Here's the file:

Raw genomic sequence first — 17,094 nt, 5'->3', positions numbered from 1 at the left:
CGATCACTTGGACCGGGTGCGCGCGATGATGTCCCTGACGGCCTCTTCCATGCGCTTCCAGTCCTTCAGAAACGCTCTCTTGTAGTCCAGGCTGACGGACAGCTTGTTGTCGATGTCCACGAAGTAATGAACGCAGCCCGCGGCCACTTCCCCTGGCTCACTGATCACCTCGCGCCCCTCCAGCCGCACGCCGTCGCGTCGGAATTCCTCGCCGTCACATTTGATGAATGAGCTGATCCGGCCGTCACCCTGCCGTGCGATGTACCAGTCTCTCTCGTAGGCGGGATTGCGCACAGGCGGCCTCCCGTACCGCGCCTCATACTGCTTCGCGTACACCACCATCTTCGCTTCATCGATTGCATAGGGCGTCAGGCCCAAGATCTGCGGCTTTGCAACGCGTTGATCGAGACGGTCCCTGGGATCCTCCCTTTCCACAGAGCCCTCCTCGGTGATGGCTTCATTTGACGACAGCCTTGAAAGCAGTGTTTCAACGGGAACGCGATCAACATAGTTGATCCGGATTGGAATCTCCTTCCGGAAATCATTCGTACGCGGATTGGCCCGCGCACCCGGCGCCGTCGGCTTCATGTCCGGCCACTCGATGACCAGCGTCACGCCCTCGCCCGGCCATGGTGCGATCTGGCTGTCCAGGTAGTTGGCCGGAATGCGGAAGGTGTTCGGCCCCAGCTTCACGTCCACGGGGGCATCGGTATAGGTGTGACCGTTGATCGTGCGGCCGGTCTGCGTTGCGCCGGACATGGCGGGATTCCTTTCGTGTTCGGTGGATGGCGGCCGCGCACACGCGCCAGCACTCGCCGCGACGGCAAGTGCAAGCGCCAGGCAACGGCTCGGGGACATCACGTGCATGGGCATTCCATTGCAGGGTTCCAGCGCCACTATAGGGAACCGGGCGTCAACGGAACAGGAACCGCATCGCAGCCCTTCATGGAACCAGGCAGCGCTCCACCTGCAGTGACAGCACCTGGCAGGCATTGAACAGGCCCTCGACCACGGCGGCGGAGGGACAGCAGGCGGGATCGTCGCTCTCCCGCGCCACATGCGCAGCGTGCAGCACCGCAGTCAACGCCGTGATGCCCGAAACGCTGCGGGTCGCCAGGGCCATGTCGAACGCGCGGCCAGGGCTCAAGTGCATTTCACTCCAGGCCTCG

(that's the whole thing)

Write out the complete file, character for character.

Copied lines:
Raw genomic sequence first — 17,094 nt, 5'->3', positions numbered from 1 at the left:
CGATCACTTGGACCGGGTGCGCGCGATGATGTCCCTGACGGCCTCTTCCATGCGCTTCCAGTCCTTCAGAAACGCTCTCTTGTAGTCCAGGCTGACGGACAGCTTGTTGTCGATGTCCACGAAGTAATGAACGCAGCCCGCGGCCACTTCCCCTGGCTCACTGATCACCTCGCGCCCCTCCAGCCGCACGCCGTCGCGTCGGAATTCCTCGCCGTCACATTTGATGAATGAGCTGATCCGGCCGTCACCCTGCCGTGCGATGTACCAGTCTCTCTCGTAGGCGGGATTGCGCACAGGCGGCCTCCCGTACCGCGCCTCATACTGCTTCGCGTACACCACCATCTTCGCTTCATCGATTGCATAGGGCGTCAGGCCCAAGATCTGCGGCTTTGCAACGCGTTGATCGAGACGGTCCCTGGGATCCTCCCTTTCCACAGAGCCCTCCTCGGTGATGGCTTCATTTGACGACAGCCTTGAAAGCAGTGTTTCAACGGGAACGCGATCAACATAGTTGATCCGGATTGGAATCTCCTTCCGGAAATCATTCGTACGCGGATTGGCCCGCGCACCCGGCGCCGTCGGCTTCATGTCCGGCCACTCGATGACCAGCGTCACGCCCTCGCCCGGCCATGGTGCGATCTGGCTGTCCAGGTAGTTGGCCGGAATGCGGAAGGTGTTCGGCCCCAGCTTCACGTCCACGGGGGCATCGGTATAGGTGTGACCGTTGATCGTGCGGCCGGTCTGCGTTGCGCCGGACATGGCGGGATTCCTTTCGTGTTCGGTGGATGGCGGCCGCGCACACGCGCCAGCACTCGCCGCGACGGCAAGTGCAAGCGCCAGGCAACGGCTCGGGGACATCACGTGCATGGGCATTCCATTGCAGGGTTCCAGCGCCACTATAGGGAACCGGGCGTCAACGGAACAGGAACCGCATCGCAGCCCTTCATGGAACCAGGCAGCGCTCCACCTGCAGTGACAGCACCTGGCAGGCATTGAACAGGCCCTCGACCACGGCGGCGGAGGGACAGCAGGCGGGATCGTCGCTCTCCCGCGCCACATGCGCAGCGTGCAGCACCGCAGTCAACGCCGTGATGCCCGAAACGCTGCGGGTCGCCAGGGCCATGTCGAACGCGCGGCCAGGGCTCAAGTGCATTTCACTCCAGGCCTCG